Posts Tagged 'Lakeview'

Then and Now, Eddy-Southport

1908–Eddy Street @ Southport Avenue, view east

2017–the same location

Our location is a short block south of Addison Street.  This part of Lakeview was still thinly settled in 1908.  However, the Ravenswood branch of the North Side ‘L’ had just been extended through the area, with a station at Southport.  New construction was already starting to pick up.

In 1914 a baseball stadium for the fledgling Federal League opened a few blocks east of here.  Though the Federal League didn’t last, the ballpark still stands, and has given the neighborhood a new name—Wrigleyville.

—30—

Then and Now, Clark-Diversey

1958--Clark Street @ Diversey Parkway, view northwest

1958–Clark Street @ Diversey Parkway, view northwest

2016--the same location

2016–the same location

This is the heart of East Lakeview.  Here an old trail to the north split into two parts.  The western branch continued on as Clark Street.  The eastern branch became Evanston Avenue, and later, Broadway—note the bus peeking out at the right side of the older photo.

For a while in the 1970s and ’80s, local merchants here tried rebranding their community as New Town, an obvious attempt to cash in on the popularity of Old Town.  During that time, the old building at the top of the intersection was torn down.  Its modern replacement has since housed a giant Ace Hardware, a Border’s Bookstore, a Walgreen’s, and perhaps other businesses I’ve forgotten.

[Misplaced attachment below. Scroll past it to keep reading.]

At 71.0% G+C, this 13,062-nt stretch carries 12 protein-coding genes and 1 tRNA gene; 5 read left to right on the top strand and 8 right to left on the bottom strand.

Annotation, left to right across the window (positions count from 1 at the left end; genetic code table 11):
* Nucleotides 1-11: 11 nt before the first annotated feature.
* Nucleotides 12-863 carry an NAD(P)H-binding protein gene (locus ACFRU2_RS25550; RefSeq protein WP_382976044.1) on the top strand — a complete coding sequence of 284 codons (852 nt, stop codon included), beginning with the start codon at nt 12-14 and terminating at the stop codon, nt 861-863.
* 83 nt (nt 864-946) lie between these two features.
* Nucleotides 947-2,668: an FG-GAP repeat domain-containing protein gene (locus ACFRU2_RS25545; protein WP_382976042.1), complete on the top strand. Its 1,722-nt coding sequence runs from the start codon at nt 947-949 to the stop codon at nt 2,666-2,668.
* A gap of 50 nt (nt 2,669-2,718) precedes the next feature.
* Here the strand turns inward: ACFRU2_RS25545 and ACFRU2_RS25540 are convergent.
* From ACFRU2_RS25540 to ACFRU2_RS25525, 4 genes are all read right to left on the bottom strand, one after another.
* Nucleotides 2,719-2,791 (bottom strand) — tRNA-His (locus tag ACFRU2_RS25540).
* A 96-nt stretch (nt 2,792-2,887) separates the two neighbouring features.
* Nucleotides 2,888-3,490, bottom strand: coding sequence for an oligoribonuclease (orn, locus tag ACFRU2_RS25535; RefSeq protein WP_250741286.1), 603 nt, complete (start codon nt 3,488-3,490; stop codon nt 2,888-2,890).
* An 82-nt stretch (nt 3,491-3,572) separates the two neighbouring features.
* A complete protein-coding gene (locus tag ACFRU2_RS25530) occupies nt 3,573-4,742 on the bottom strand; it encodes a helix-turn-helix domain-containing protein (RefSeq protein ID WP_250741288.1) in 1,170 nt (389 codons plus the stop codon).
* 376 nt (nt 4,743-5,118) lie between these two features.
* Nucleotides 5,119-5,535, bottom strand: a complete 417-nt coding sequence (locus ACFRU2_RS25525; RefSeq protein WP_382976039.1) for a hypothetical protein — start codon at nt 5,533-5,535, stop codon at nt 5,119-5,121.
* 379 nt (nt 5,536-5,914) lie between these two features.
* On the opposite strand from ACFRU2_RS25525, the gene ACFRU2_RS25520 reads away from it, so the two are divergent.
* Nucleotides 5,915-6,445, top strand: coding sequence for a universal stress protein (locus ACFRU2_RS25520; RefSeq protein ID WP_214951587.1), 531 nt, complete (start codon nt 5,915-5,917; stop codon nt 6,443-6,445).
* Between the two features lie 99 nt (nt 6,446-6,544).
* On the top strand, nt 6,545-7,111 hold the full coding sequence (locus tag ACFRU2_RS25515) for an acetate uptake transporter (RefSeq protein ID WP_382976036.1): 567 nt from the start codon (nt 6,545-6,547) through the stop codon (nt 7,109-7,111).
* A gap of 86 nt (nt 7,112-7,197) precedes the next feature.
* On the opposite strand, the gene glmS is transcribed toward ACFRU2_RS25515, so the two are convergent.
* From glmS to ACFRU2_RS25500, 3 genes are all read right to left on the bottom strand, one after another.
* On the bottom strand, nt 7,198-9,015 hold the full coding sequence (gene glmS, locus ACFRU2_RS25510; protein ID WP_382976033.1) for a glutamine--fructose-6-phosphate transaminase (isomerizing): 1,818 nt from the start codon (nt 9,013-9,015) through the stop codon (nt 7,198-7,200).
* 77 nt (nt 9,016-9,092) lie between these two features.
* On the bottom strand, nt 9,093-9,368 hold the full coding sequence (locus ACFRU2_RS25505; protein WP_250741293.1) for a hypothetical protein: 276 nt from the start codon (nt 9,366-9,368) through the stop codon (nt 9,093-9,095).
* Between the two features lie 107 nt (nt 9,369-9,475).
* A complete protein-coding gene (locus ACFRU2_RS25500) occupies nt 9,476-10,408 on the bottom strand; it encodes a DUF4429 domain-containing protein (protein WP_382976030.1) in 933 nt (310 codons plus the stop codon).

—30—

Then and Now, Ashland-Belmont

1944--Ashland @ Belmont, view north

1938–Ashland Avenue @ Belmont Avenue, view north

2015--the same location

2015–the same location

The older photo documents a long-forgotten Chicago story.  The large building with the tower, on the left of the picture, was a Wieboldt’s department store.  When Ashland Avenue was being widened in 1929, the east end of the building needed to be lopped off.  The company and the city got into a dispute over the bill for the work.  While the matter moved through the courts, the building remained in place—which meant that one block of Ashland was narrower than the rest.

Shortly after the 1938 photo, the court found in favor of Wieboldt’s, and the city paid for the demo work on the east wing of the store.  The 2015 photo shows how the building has been truncated.

—30—

 

 

Then and Now, Belmont-Ashland

1955--Belmont Avenue @ Ashland, view west

1955–Belmont Avenue @ Ashland Avenue, view west

2013--the same location

2013–the same location

The triple intersection of Lincoln-Belmont-Ashland began developing as a major shopping center in the early 1900s. It became even busier once the Ashland bridge over the Chicago River was completed a mile to the south in 1937. By 1950 the area ranked second in sales of all the city’s outlying districts, trailing only 63rd-Halsted.

In recent decades many neighborhood shopping centers have suffered hard times. However, this one continues to thrive.

—30—